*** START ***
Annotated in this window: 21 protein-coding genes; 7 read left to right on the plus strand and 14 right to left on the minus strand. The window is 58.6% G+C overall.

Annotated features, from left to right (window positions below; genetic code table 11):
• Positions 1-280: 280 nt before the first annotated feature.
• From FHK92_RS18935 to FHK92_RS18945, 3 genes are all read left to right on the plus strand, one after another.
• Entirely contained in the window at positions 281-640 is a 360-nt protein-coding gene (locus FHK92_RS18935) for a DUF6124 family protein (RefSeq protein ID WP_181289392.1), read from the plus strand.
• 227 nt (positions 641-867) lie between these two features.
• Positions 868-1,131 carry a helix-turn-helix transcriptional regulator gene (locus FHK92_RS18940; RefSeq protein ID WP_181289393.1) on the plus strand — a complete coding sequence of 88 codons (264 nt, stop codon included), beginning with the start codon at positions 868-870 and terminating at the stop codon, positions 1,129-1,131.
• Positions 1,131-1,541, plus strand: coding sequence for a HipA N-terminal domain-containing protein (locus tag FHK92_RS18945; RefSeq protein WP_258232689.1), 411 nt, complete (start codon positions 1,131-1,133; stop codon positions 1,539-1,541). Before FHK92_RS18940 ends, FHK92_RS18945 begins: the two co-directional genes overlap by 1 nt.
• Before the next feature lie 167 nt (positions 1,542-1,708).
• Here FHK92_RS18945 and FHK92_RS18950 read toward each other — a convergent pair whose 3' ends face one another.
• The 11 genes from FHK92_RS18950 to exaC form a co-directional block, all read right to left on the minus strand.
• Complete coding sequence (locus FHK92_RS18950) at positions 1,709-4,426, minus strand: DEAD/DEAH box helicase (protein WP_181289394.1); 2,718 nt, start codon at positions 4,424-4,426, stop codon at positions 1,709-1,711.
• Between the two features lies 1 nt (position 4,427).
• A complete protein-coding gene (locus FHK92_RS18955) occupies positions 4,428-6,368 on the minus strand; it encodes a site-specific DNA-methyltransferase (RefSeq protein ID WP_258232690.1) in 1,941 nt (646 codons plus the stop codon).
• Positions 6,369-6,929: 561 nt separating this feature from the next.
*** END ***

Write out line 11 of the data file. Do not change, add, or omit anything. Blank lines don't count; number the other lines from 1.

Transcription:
• The 11 genes from FHK92_RS18950 to exaC form a co-directional block, all read right to left on the minus strand.